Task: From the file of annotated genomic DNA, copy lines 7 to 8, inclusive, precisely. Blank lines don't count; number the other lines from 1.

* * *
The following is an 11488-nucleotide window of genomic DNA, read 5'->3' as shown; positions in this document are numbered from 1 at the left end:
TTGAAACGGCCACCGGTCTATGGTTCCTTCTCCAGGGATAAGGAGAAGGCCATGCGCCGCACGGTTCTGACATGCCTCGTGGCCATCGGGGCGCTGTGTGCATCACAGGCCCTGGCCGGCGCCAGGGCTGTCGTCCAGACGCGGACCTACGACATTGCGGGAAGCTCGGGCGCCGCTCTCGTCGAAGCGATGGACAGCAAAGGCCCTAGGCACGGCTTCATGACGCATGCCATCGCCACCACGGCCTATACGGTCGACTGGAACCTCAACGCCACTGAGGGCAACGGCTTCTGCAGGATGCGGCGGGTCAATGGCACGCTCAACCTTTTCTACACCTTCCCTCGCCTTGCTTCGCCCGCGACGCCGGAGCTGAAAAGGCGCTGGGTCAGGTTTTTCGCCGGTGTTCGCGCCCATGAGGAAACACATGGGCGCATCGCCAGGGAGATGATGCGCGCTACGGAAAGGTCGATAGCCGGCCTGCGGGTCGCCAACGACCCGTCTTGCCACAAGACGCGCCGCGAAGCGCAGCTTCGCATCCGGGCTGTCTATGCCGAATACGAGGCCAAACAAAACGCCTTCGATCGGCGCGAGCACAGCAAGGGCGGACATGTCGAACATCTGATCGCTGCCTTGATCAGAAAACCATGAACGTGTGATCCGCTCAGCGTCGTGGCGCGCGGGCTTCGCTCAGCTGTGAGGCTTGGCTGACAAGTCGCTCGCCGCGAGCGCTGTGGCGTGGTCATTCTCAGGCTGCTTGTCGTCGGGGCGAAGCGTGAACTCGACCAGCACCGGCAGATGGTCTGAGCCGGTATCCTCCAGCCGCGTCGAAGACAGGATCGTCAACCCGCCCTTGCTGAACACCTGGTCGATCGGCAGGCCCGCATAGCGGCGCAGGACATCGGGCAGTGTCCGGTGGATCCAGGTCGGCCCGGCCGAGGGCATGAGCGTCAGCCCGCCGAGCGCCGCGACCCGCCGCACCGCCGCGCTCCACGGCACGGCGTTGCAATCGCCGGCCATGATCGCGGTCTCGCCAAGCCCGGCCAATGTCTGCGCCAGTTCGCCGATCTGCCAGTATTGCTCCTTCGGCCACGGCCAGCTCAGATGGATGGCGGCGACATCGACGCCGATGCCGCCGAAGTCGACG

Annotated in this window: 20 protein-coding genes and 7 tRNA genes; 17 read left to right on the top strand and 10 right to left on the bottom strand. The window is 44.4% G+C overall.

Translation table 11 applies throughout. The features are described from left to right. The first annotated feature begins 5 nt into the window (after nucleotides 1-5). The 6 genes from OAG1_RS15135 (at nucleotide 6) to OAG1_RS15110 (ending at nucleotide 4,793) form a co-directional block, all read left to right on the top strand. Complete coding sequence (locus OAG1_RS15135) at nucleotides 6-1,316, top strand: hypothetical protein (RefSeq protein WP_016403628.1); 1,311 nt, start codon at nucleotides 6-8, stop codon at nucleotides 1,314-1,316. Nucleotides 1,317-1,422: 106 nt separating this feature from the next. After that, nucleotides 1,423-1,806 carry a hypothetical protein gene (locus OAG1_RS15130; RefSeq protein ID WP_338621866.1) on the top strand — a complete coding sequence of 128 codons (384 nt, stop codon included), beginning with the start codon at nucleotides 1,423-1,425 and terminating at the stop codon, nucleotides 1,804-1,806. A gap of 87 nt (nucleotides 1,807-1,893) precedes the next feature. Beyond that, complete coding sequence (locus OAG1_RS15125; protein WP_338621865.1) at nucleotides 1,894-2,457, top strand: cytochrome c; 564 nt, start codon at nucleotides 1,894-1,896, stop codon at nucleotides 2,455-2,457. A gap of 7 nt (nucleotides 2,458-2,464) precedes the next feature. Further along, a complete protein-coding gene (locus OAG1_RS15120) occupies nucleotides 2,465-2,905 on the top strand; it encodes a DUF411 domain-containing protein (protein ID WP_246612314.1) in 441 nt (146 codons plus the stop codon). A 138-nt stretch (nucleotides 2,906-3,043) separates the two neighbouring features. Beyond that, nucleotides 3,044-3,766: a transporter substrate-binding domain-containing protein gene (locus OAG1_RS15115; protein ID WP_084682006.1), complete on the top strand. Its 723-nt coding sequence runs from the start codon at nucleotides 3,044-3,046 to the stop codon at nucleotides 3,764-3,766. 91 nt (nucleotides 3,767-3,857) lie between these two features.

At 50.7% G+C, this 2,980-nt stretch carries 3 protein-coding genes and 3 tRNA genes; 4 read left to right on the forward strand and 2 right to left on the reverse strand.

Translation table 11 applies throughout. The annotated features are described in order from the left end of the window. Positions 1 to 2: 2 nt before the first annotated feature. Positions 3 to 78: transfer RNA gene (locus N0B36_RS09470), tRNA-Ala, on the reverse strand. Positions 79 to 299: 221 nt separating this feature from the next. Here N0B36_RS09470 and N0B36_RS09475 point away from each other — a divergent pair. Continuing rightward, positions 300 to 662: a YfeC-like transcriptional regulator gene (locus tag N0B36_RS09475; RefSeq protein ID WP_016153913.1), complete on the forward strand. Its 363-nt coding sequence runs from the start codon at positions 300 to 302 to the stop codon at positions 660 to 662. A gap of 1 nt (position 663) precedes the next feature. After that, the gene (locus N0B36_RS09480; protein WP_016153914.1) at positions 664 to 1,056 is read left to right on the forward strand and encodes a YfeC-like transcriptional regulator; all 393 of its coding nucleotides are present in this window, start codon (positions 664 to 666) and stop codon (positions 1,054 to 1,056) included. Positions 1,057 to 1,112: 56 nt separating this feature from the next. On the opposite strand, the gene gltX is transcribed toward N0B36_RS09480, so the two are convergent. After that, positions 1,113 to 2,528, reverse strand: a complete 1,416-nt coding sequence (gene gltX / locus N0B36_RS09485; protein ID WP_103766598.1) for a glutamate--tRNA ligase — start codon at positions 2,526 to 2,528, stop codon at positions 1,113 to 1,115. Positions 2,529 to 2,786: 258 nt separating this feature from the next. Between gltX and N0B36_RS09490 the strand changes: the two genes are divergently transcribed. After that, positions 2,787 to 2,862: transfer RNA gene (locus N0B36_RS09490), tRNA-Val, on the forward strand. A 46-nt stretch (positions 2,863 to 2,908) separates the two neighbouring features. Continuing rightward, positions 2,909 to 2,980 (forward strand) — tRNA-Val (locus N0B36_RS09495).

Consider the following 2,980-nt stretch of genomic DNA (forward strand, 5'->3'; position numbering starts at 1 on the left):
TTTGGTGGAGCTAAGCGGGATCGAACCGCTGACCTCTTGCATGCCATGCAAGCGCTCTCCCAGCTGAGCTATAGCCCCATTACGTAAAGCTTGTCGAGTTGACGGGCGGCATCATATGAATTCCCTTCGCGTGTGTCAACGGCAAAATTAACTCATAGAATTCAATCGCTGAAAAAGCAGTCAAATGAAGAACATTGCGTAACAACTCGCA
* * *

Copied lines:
Consider the following 2,980-nt stretch of genomic DNA (forward strand, 5'->3'; position numbering starts at 1 on the left):
TTTGGTGGAGCTAAGCGGGATCGAACCGCTGACCTCTTGCATGCCATGCAAGCGCTCTCCCAGCTGAGCTATAGCCCCATTACGTAAAGCTTGTCGAGTTGACGGGCGGCATCATATGAATTCCCTTCGCGTGTGTCAACGGCAAAATTAACTCATAGAATTCAATCGCTGAAAAAGCAGTCAAATGAAGAACATTGCGTAACAACTCGCA